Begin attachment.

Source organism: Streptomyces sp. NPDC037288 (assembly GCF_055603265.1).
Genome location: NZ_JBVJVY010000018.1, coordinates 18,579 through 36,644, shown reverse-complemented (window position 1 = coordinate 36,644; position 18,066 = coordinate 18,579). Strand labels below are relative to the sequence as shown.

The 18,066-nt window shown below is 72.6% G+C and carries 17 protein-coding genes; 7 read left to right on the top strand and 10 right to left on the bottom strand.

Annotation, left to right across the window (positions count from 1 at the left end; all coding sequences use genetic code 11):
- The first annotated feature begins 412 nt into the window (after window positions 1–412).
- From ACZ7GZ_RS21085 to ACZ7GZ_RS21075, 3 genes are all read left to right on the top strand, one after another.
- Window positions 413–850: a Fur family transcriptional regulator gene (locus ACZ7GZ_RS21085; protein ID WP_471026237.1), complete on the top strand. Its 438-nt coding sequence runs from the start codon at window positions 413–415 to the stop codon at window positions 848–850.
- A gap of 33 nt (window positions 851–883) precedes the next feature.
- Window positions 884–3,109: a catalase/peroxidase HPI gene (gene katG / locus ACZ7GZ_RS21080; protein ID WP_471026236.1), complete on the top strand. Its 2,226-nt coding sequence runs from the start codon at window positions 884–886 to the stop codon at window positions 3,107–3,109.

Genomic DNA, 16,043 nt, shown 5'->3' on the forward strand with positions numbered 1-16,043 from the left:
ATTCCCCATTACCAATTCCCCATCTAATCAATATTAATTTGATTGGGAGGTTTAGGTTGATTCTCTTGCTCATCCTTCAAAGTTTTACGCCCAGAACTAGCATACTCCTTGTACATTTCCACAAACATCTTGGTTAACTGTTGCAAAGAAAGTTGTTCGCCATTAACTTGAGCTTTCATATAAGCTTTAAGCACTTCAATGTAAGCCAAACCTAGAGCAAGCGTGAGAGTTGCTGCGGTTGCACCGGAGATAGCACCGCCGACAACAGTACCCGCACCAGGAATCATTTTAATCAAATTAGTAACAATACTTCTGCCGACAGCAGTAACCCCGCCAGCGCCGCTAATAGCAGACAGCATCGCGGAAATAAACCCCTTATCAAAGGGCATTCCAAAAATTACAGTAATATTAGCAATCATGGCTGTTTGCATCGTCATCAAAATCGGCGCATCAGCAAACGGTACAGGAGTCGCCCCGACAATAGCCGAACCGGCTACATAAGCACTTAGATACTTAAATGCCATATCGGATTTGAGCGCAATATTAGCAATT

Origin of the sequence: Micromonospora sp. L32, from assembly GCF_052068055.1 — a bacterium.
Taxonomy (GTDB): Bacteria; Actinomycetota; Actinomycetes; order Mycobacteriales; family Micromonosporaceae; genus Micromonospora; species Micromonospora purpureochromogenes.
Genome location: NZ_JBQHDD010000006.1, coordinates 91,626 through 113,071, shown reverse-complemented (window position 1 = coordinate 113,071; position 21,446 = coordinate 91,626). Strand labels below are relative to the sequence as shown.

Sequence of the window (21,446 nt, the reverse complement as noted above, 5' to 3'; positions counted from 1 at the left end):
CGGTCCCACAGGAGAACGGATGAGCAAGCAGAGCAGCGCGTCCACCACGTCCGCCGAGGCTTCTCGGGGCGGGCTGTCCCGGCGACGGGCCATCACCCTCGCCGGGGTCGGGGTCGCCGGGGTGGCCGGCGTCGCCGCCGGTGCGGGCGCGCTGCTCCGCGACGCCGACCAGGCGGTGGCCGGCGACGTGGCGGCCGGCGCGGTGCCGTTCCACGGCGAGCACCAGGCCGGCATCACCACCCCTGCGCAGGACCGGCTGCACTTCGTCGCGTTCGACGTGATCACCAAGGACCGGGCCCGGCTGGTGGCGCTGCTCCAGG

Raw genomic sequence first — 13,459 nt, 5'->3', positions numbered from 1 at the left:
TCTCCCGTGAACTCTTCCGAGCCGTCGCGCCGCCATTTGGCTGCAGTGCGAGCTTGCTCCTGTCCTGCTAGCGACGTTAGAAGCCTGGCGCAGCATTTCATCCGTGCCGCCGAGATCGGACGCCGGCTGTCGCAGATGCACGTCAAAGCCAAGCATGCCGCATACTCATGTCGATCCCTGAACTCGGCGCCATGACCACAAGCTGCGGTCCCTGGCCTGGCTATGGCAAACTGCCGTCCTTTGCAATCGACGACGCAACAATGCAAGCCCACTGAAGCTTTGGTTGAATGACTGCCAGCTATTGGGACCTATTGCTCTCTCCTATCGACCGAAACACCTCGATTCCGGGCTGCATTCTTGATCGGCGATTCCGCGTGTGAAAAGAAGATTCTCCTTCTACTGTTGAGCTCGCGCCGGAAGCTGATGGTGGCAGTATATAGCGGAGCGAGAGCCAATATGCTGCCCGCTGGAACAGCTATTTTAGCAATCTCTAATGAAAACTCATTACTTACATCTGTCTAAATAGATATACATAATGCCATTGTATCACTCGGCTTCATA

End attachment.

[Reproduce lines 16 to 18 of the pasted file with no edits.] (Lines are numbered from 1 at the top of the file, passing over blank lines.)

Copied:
CGGTCCCACAGGAGAACGGATGAGCAAGCAGAGCAGCGCGTCCACCACGTCCGCCGAGGCTTCTCGGGGCGGGCTGTCCCGGCGACGGGCCATCACCCTCGCCGGGGTCGGGGTCGCCGGGGTGGCCGGCGTCGCCGCCGGTGCGGGCGCGCTGCTCCGCGACGCCGACCAGGCGGTGGCCGGCGACGTGGCGGCCGGCGCGGTGCCGTTCCACGGCGAGCACCAGGCCGGCATCACCACCCCTGCGCAGGACCGGCTGCACTTCGTCGCGTTCGACGTGATCACCAAGGACCGGGCCCGGCTGGTGGCGCTGCTCCAGG

Raw genomic sequence first — 13,459 nt, 5'->3', positions numbered from 1 at the left:
TCTCCCGTGAACTCTTCCGAGCCGTCGCGCCGCCATTTGGCTGCAGTGCGAGCTTGCTCCTGTCCTGCTAGCGACGTTAGAAGCCTGGCGCAGCATTTCATCCGTGCCGCCGAGATCGGACGCCGGCTGTCGCAGATGCACGTCAAAGCCAAGCATGCCGCATACTCATGTCGATCCCTGAACTCGGCGCCATGACCACAAGCTGCGGTCCCTGGCCTGGCTATGGCAAACTGCCGTCCTTTGCAATCGACGACGCAACAATGCAAGCCCACTGAAGCTTTGGTTGAATGACTGCCAGCTATTGGGACCTATTGCTCTCTCCTATCGACCGAAACACCTCGATTCCGGGCTGCATTCTTGATCGGCGATTCCGCGTGTGAAAAGAAGATTCTCCTTCTACTGTTGAGCTCGCGCCGGAAGCTGATGGTGGCAGTATATAGCGGAGCGAGAGCCAATATGCTGCCCGCTGGAACAGCTATTTTAGCAATCTCTAATGAAAACTCATTACTTACATCTGTCTAAATAGATATACATAATGCCATTGTATCACTCGGCTTCATA